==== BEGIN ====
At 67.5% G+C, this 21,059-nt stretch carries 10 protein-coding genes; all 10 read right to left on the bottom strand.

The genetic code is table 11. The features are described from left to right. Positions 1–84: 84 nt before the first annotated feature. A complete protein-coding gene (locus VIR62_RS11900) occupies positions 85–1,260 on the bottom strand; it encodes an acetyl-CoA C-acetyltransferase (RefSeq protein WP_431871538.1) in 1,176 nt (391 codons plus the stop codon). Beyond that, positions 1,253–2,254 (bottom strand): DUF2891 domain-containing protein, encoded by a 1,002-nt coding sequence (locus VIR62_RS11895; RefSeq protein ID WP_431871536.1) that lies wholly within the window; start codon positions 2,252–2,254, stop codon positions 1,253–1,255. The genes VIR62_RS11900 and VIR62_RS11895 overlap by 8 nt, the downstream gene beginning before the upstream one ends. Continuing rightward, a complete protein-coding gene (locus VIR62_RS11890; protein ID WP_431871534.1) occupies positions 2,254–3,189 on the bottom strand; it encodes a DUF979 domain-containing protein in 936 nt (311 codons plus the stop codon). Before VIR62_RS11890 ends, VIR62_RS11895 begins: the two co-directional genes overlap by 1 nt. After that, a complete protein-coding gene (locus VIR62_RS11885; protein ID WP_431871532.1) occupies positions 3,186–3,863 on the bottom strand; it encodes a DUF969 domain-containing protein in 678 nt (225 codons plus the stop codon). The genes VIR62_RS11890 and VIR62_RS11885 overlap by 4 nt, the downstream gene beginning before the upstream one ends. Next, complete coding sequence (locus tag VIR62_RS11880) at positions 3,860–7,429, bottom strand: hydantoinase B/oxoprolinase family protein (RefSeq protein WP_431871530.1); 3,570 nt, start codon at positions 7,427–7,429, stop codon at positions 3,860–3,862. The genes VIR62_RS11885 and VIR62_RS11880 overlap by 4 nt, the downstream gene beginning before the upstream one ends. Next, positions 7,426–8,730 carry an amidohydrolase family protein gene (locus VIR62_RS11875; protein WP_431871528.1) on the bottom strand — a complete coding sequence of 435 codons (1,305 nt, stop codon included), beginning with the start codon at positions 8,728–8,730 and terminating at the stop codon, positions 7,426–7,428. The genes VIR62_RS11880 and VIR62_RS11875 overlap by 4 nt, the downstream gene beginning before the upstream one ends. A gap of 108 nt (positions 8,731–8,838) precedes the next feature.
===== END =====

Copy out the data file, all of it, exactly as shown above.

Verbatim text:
At 67.5% G+C, this 21,059-nt stretch carries 10 protein-coding genes; all 10 read right to left on the bottom strand.

The genetic code is table 11. The features are described from left to right. Positions 1–84: 84 nt before the first annotated feature. A complete protein-coding gene (locus VIR62_RS11900) occupies positions 85–1,260 on the bottom strand; it encodes an acetyl-CoA C-acetyltransferase (RefSeq protein WP_431871538.1) in 1,176 nt (391 codons plus the stop codon). Beyond that, positions 1,253–2,254 (bottom strand): DUF2891 domain-containing protein, encoded by a 1,002-nt coding sequence (locus VIR62_RS11895; RefSeq protein ID WP_431871536.1) that lies wholly within the window; start codon positions 2,252–2,254, stop codon positions 1,253–1,255. The genes VIR62_RS11900 and VIR62_RS11895 overlap by 8 nt, the downstream gene beginning before the upstream one ends. Continuing rightward, a complete protein-coding gene (locus VIR62_RS11890; protein ID WP_431871534.1) occupies positions 2,254–3,189 on the bottom strand; it encodes a DUF979 domain-containing protein in 936 nt (311 codons plus the stop codon). Before VIR62_RS11890 ends, VIR62_RS11895 begins: the two co-directional genes overlap by 1 nt. After that, a complete protein-coding gene (locus VIR62_RS11885; protein ID WP_431871532.1) occupies positions 3,186–3,863 on the bottom strand; it encodes a DUF969 domain-containing protein in 678 nt (225 codons plus the stop codon). The genes VIR62_RS11890 and VIR62_RS11885 overlap by 4 nt, the downstream gene beginning before the upstream one ends. Next, complete coding sequence (locus tag VIR62_RS11880) at positions 3,860–7,429, bottom strand: hydantoinase B/oxoprolinase family protein (RefSeq protein WP_431871530.1); 3,570 nt, start codon at positions 7,427–7,429, stop codon at positions 3,860–3,862. The genes VIR62_RS11885 and VIR62_RS11880 overlap by 4 nt, the downstream gene beginning before the upstream one ends. Next, positions 7,426–8,730 carry an amidohydrolase family protein gene (locus VIR62_RS11875; protein WP_431871528.1) on the bottom strand — a complete coding sequence of 435 codons (1,305 nt, stop codon included), beginning with the start codon at positions 8,728–8,730 and terminating at the stop codon, positions 7,426–7,428. The genes VIR62_RS11880 and VIR62_RS11875 overlap by 4 nt, the downstream gene beginning before the upstream one ends. A gap of 108 nt (positions 8,731–8,838) precedes the next feature.